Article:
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Understanding Concavity

  1. Apr 1, 2014 #1
    Hello friends,
    I'm trying to understand Concavity, But I've some doubts. As we know quadratic polynomial on graphing forms a parabola opening upwards or downwards. While understanding concavity we divide graphs into separate region using inflection points and each separate region is a quadratic polynomial in its own. So, its derivative should be linear. Then why the derivative of function ' f ' in the domain (vertical green line) is not linear.

    Last edited by a moderator: Apr 1, 2014
  2. jcsd
  3. Apr 1, 2014 #2


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    Concavity often has two meanings. First, it is sometimes referred to just as the sign of the second derivative. In the green region, the second derivative is negative, so the function f is "concave down", or we might say the function is concave in that region. In any domain where the second derivative is positive, the function is "concave up", or convex in that region. The concavity also can mean the actual value of the second derivative, so that the quadratic function "a x^2" has a concavity of "2a".

    There are also many functions which look like parabolas, but whose real behavior is more complicated, as you see for yourself. Another neat example is the catenary. It is concave up, but its second dervative has different values in different places.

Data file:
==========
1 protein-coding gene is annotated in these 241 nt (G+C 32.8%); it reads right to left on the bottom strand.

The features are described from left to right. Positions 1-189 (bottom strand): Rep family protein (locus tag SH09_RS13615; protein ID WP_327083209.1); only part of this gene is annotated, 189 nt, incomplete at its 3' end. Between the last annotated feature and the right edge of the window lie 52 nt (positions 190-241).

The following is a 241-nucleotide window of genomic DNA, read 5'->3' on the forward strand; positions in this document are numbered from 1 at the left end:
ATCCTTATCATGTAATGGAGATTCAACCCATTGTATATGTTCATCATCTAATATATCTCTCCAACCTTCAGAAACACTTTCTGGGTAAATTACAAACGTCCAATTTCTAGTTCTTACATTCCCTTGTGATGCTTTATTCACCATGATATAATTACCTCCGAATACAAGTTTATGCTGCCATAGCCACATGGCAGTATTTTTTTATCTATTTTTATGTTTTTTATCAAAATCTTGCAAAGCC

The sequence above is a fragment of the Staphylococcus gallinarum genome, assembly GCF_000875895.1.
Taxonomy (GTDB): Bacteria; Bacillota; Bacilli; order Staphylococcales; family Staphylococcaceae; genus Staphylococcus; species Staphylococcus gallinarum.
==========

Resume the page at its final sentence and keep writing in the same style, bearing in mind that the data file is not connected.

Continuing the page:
4. Apr 1, 2014 #3
    Hello jfizzix,
    Lets just forget about concavity for a while. the graph of a function f under green vertical lines is a quadratic so its derivative must be linear (a straight line). But as we can see from graph f' its not a straight between green vertical lines.
  5. Apr 1, 2014 #4


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    Because the separate pieces of your polynomial function (the blue graph) are not quadratic functions. They only appear to be parabolas, but they aren't.
    You have some misconceptions. The function f appears to be a fourth-degree polynomial, so its derivative is a cubic. On intervals where the graph of f is concave up or concave down, the graph has roughly the same shape as a parabola, but that's where the similarity ends.
  6. Apr 1, 2014 #5


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    If the function f under green vertical lines were a quadratic, than its derivative would be linear. Since the derivative is not linear as you see, the function under green vertical lines is not quadratic.

    If it were a quadratic, it would also be symmetric about the peak (at least the in between the lines). You can see that on the right of the peak, the function bends up more than it does on the left the same distance form the peak.
  7. Apr 2, 2014 #6
    Hi Mark44,
    You mean every quadratic function is a parabola which is symmetric under the "Axis of Symmetry". If the blue function would have been symmetric then it would have been a quadratic function right.
    Last edited: Apr 2, 2014